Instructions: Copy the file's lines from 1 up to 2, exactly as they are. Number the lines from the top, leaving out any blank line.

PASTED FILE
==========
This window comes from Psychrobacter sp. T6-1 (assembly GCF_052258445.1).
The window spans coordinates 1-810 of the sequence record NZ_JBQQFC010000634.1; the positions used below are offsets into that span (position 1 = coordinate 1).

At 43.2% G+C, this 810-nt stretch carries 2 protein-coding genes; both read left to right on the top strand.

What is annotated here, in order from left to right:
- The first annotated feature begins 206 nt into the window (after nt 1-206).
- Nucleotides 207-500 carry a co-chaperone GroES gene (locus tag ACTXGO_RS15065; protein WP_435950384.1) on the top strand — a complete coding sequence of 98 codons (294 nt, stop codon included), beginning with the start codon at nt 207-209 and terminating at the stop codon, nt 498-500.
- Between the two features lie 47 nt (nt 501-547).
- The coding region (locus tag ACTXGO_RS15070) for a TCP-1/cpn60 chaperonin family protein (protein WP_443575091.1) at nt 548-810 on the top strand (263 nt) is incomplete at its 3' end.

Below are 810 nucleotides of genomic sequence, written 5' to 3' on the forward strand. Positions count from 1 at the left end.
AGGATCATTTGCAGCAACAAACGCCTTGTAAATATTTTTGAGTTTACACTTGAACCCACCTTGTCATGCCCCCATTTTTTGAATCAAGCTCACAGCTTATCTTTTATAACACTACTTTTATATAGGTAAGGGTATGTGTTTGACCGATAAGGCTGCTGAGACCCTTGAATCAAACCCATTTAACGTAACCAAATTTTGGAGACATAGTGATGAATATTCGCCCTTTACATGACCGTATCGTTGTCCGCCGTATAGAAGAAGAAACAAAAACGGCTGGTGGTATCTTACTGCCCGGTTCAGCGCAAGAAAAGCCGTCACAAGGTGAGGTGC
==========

This window comes from Psychrobacter sp. T6-1 (assembly GCF_052258445.1).
The window spans coordinates 1-810 of the sequence record NZ_JBQQFC010000634.1; the positions used below are offsets into that span (position 1 = coordinate 1).